We arrived at about 1:30pm and while we were closing in on the dock at full speed so was another boat also at full speed. As I watched this fuck up about to happen all the people started screaming and waving towards the barge to get out of the way. I simply pulled out my camera and thought “o yes I will be the guy who got the sinking of the ferry on film”. The poor ferry was vibrating relentlessly from the propellers being thrown into reverse. Mud kicked up from under the ferry as the shallow silt came rushing to the surface. The people all waving and holding the rails and shouting “Allah Allah Allah balla salla malla”…. I simply thought: “I could swim to shore from here no problem, might lose my laptop in my backpack but my cameras are all waterproof”…
There was no collision but what fascinates me was that we followed this other boat for hours towards Wadi Halfa. There is only 1 fucking dock at Wadi Halfa and both captains seemed to race each other to see who could get the one spot that was available. Absolutely brainless but it really makes you smile at the same time and laugh while thinking “hey, I am back where I belong…Africa”
I went down stairs after immigration tried to be as serious as possible in my questioning. It was utter chaos. People fighting, pushing, screaming to get off the boat. Out of no where a chap grabbed my hand and said “Hi I am Mazar, I came to get you off the boat”. Mazar was the fixer on the Sudanese side that Kamal(Aswan) arranged to meet me in Wadi Halfa!
He immediately asked if I would like to go to a hotel or to stay at his home. I opted for his home. The Sudanese were so friendly from the word go. They offered me a chair to sit on in a overcrowded bus and everyone was just “Welcome” “Welcome” “Welcome”. A great reception in Sudan.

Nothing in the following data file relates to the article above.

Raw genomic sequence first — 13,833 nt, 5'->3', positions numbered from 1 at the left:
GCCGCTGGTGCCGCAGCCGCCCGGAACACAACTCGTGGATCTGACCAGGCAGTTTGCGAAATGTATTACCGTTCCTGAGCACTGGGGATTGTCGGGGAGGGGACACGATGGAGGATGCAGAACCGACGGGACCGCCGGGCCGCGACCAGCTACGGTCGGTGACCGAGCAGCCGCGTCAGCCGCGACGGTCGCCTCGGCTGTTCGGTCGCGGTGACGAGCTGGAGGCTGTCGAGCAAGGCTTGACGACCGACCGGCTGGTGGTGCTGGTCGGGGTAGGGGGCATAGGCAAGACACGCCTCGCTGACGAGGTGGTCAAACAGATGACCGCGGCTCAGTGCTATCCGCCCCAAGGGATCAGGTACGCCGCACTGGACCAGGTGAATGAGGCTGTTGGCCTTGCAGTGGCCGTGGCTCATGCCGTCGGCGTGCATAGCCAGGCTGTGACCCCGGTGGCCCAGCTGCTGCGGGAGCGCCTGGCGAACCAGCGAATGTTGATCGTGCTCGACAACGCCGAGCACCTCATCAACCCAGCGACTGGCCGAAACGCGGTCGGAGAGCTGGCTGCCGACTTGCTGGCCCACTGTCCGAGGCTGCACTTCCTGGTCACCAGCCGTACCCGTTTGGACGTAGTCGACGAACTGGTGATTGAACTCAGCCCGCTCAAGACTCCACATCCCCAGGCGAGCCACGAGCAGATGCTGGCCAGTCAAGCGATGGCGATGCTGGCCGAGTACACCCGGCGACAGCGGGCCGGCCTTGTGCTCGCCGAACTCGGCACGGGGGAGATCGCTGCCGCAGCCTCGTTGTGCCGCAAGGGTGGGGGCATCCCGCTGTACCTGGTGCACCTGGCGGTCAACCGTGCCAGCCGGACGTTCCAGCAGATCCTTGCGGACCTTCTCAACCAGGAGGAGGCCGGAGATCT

My time in Wadi Halfa was so nice. I got invited to break fast with the locals every night. They would supply me with amazing food and even better fruit juice. Every night a small boy would be assigned to look after me, the white guy. The boy would make sure my glass was full and also that I got to taste everything that was on the menu. After about 30min of eating I would quietly go to one side and watch them pray and say thanks to Allah. After prayers tea was served.
After almost 3 wonderfull days in Wadi Halfa the barge arrived with hopefully my intact bike. I joined Mazar on his present, a 2007 KLR 650 given to him by a South African guy who couldn’t get into Egypt. When I asked Mazar how the hell this happened. He simply said: “He liked me and said that the bike is old and I could have it as shipping it back to SA would be to much of a hassle”. Nice!
We went to the port and did all the formalities and before long I was back on my steed.
I left the next morning and headed south towards Khartoum. It would be a 2 day journey over the next 1200km. It was just desert and good tar road all the way!
I opted for a bush camp as it has always been a dream while planning this trip to sleep in the desert. I did so even though I saw various clouds build up around me. I mean its the desert, it doesn’t rain here???
After what felt like the longest night ever in a small tent being thrown around by the strong wind and getting soaked from the torrential down pour I was ready to tackle the last 350km to Khartoum and the “famous” overlander campsite the Blue Nile Sailing Club.
I am joined by a couple from Holland. Its really bad when you first arrived here but its next to the Nile and it grows on you after a while.
Tommorow I will go see a man about a visa for Ethiopia and hopefully by Monday I will be heading south again.
See you guys in Ethiopia.